Well at that point the young lady who was defending it *did* articulate a double standard on this point. She said that it's "more important" for women to be debt-free than for men to be debt-free, because women "can have babies" and should be wisely trying to maximize the probability that they can stay home with their children.

    The economic blindness there was kind of stunning. I'm a complementarian as well, who believes in women staying home, and it's just completely obvious that a man's leftover college debt has to be *paid* out of the family coffers and hence will make it harder for the woman to stay at home just as much as leftover female college debt. If either member of a married couple has debt and hence monthly debt payments, that makes it that much harder to live on one income, period. It doesn't make any difference which one of them incurred the debt in the first place. So from a complementarian point of view, there is nothing "worse" economically about female college debt.

    This was so obvious, but she didn't seem to see it. It was really weird. I mean, if we're talking to young women about maximizing the probability that they afford to have babies and stay home with them, why not advise them not only to minimize their own debt but also to look for debt-free men to marry?

    It strikes me that the author of the post was trying to be deliberately provocative with a fairly blatant double standard in order to be countercultural. But we complementarians who face real-world situations with our kids can't afford to be so countercultural that we are economically stupid. Parents of a debt-free virgin without tattoos have to think next about future sons-in-law.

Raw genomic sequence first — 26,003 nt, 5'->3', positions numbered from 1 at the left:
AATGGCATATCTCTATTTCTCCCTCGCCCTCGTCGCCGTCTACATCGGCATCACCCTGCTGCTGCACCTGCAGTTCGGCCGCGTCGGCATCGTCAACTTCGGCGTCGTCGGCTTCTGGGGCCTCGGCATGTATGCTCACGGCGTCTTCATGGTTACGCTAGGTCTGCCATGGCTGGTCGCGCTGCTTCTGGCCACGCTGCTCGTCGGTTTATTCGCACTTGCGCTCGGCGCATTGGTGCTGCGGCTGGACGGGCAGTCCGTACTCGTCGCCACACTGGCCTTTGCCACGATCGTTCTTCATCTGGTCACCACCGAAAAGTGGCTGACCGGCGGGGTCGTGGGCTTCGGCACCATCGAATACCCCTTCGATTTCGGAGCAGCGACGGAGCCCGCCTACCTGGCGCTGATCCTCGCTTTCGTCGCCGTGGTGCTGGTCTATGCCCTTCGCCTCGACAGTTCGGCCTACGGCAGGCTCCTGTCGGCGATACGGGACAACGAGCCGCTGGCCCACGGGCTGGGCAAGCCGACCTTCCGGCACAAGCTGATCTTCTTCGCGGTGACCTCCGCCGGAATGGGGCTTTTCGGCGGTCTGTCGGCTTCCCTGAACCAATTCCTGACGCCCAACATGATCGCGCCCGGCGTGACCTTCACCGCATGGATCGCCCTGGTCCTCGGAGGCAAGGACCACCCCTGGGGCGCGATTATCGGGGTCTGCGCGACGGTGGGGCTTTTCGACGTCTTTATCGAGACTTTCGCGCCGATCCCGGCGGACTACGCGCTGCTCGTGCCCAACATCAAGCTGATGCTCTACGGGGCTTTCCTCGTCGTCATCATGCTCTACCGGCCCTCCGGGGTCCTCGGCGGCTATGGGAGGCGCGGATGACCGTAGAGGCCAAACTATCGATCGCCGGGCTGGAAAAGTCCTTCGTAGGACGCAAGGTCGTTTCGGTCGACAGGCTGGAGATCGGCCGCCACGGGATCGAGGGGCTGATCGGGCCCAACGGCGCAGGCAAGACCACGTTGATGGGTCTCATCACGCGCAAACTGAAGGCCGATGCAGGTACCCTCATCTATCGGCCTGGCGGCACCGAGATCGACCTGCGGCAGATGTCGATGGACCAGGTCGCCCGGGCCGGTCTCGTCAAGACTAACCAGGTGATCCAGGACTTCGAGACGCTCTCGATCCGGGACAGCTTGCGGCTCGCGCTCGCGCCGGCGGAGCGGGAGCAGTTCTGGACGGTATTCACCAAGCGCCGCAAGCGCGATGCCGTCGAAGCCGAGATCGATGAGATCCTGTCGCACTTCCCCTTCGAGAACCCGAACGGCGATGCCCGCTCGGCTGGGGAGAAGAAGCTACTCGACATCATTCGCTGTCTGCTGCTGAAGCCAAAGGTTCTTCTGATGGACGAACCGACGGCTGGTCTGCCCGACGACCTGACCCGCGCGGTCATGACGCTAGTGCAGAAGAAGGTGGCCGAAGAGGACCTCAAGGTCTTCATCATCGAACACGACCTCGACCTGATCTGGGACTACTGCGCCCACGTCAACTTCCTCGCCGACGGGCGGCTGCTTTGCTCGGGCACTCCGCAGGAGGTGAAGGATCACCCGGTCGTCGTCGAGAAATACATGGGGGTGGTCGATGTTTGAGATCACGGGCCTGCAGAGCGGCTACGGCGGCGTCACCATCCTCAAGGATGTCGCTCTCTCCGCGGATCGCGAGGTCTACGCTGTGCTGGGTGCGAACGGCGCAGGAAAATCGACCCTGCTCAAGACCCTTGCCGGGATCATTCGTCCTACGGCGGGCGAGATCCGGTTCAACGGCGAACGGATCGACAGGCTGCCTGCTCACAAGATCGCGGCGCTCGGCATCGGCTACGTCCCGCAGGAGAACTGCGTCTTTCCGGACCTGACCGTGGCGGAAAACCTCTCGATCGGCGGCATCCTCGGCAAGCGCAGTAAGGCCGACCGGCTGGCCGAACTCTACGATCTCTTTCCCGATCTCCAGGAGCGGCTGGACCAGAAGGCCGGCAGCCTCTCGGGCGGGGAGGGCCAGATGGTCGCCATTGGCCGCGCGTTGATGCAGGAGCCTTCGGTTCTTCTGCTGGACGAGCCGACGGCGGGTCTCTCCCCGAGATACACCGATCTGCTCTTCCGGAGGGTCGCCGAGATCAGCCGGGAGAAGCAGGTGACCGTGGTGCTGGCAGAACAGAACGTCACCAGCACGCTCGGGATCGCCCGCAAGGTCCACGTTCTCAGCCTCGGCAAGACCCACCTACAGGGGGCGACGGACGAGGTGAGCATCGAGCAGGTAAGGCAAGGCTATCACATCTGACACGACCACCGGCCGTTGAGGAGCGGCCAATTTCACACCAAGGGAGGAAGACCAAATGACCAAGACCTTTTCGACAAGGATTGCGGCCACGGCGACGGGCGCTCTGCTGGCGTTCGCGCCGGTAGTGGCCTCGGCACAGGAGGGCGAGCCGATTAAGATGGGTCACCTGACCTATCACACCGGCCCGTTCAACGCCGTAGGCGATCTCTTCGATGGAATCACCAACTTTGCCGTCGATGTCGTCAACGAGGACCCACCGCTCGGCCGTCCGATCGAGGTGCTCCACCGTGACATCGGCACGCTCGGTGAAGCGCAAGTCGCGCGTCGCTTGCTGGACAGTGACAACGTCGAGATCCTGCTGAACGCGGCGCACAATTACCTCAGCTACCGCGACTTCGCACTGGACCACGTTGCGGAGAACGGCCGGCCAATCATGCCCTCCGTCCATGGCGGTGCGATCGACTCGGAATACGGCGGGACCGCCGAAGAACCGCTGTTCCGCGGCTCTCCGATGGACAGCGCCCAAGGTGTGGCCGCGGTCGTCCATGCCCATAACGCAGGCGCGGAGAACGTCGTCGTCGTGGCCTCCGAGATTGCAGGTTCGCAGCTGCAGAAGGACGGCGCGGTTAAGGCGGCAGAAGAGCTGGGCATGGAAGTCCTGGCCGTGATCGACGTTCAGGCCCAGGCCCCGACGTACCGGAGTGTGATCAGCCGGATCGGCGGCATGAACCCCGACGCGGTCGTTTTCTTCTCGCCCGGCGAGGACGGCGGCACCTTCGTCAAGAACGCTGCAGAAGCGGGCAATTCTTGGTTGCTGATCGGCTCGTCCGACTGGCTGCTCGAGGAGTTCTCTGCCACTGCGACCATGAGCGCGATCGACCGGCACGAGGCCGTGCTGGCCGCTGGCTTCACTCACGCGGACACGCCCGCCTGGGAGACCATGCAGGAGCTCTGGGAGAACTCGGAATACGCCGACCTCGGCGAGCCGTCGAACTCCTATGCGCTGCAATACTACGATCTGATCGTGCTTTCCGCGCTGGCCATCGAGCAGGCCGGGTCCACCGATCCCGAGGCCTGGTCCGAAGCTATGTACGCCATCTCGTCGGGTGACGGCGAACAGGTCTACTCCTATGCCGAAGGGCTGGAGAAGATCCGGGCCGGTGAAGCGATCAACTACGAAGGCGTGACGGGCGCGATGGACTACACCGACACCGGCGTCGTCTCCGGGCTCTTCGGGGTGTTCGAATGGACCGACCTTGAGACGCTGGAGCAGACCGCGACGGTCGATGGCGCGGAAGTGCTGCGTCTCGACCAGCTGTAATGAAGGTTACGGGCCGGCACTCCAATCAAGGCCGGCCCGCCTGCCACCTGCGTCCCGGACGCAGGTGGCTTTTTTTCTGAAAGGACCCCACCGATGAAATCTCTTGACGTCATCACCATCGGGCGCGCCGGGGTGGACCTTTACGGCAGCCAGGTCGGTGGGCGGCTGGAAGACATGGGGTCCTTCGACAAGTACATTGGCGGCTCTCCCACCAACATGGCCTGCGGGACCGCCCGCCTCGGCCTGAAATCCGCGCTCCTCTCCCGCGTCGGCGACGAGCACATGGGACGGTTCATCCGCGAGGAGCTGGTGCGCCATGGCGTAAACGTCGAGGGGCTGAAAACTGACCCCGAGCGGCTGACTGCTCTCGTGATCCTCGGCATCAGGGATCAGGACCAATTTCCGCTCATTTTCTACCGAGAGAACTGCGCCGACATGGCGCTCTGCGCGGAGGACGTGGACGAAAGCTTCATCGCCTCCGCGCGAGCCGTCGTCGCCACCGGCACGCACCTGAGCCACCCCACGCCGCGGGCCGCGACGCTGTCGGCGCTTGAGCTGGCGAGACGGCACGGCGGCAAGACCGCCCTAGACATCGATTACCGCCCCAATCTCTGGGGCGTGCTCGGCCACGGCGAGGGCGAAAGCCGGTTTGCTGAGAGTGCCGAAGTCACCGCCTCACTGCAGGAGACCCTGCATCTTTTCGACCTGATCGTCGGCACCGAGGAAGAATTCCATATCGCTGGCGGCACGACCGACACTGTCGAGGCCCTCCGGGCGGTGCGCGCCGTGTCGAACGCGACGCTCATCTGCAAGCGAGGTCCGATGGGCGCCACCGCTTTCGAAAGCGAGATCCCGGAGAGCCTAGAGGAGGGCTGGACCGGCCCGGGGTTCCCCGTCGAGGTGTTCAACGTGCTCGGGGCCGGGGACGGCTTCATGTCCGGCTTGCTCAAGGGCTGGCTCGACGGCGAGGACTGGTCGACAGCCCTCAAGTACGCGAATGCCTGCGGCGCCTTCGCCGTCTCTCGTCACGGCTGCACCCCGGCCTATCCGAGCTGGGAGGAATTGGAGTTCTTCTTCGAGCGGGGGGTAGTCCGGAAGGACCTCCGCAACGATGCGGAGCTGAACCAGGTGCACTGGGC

3. i) That's pious nonsense. Jesus is a figurative husband for the church. He's not a substitute for romantic physical and psychological needs. A spinster will typically be emotionally unfulfilled. Same with lifelong bachelors.

    Union with Christ doesn't have emotional or psychological benefits that will at least alleviate these same unfullfilments?

    1. To be a Christian has emotional compensations, even if you're single. However, it doesn't erase the sex drive, it doesn't erase loneliness, it doesn't erase the need for physical affection, or two-way communication, or the natural longing to have kids. It was never meant to be a substitute for that.

  4. On tattoos - it depends on the kind and how big they are. The big ones that cover the whole arm and are black - IMO - they are ugly and detracts from attractive femininity- but if small and tasteful - no problem.

    1. Agreed.

      However, this was another example of the one-sided defect of the post. If tattoos disfigure a woman's body, what about a man's body? Yet the post only talks about what men find attractive, not women.